WASHINGTON — Sales at apparel and accessory stores in January increased a seasonally adjusted 2.5 percent against December, as general merchandise sales gained 2.1 percent — healthy numbers for a slow economy, economists said of Wednesday’s Commerce Department report.

Department store sales, excluding leased departments, gained 2 percent for the month, to $20.6 billion.

Helping to drive the increases were after-Christmas sales, while a sustained decline in gasoline prices also has put more disposable income in consumer pockets, said Frank Badillo, senior retail economist at Retail Forward Inc. of Columbus, Ohio.

However, despite these relatively strong numbers, Badillo forecasted that “the retail environment is going to remain weak.”

“There is some unemployment in the pipeline that has yet to hit home for consumers and it should hit home in the first half of the year,” Badillo added.

Rajeev Dhawan, director of economic forecasting at Georgia State University, said the increase in January apparel, department store and general merchandise store sales, on top of December’s gains, are signs an economic recovery is under way. Other signals include an easing of job losses, increases in consumer confidence and a slight decline in applications for unemployment insurance, he said.

However, Dhawan added: “It’s a nascent recovery that could be snuffed out in seconds.” Future economic gains “will all depend upon job growth and that will be determined over time.”

Compared with year-ago levels, sales at apparel and accessory stores last month increased 2.1 percent, to $14.7 billion, and general merchandise sales for the period rose 5.5 percent, to $36.4 billion. Compared with January 2001, department store sales were up 3.9 percent.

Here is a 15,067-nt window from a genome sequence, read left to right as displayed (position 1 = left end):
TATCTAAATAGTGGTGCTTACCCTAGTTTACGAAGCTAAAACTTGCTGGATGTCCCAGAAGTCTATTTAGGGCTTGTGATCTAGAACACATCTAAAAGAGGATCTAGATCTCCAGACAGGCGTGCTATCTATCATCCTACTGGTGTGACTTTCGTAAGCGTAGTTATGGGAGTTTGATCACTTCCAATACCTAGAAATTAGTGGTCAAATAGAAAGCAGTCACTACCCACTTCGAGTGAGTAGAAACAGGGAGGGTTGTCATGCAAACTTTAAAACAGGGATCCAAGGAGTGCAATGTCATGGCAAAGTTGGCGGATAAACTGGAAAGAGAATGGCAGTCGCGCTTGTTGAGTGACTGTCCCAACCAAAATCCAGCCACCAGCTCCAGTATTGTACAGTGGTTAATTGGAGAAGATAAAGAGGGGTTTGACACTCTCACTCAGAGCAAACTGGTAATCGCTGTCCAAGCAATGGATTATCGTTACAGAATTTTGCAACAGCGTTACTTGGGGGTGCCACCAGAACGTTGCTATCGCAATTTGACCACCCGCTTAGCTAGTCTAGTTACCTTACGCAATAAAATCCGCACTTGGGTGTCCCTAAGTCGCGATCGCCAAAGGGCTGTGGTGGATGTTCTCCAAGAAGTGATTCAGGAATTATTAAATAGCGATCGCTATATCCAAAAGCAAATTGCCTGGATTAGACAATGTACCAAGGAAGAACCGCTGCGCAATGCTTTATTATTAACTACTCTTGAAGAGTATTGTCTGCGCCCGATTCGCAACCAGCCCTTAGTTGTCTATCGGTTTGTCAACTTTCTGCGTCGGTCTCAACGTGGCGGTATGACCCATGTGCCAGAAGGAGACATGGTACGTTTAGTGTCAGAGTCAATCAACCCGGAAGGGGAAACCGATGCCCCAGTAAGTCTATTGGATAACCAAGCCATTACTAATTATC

Given the slow economy, the increase in apparel, general merchandise and department store sales surprised Maureen Allyn, chief economist at Scudder, Kemper Investments.

“For retailers, it proves that if you can price it correctly, it will move,” said Allyn, noting how low interest rates, which have translated into lower mortgage payments, continue to push buying power. “People are still liquid and they are still interested in buying if the price is right.”

However, Allyn added that she’s “still concerned about the long-term sustainability” of sales increases. Although she sees the weakened job market stabilizing, “companies are clamping down on wage increases and clamping down on compensation, generally, so there isn’t a big pot of money out there coming forward in income.”

Meanwhile, overall retail sales in January declined 0.2 percent against December, a number that largely reflects a 4.3 percent drop in car sales. However, overall retail sales last month posted year-over-year gains of 4 percent.

Positive news on the retail front helped stocks continue to rally Wednesday. The Dow Jones Industrial Average jumped 125.93 points, or 1.3 percent, to close at 9,989.67. The index last closed above 10,000 on Jan. 10. The Nasdaq picked up 24.95 points, or 1.4 percent, to end the session at 1,859.16. The Standard & Poor’s retail index also advanced and ended up 9.97 points, or 1.1 percent, at 949.96.

Among the day’s winners were Dillard’s, up $1, or 6.2 percent, to $17.25; Nordstrom, up $1.68, or 7.1 percent, to $25.30; Target, up $1.02, or 2.3 percent, to $45; Hot Topic, up 53 cents, or 2.5 percent, to $21.40; Limited, up 67 cents, or 3.8 percent, to $18.28, and Value City, up 34 cents, or 11.2 percent, to $3.38.


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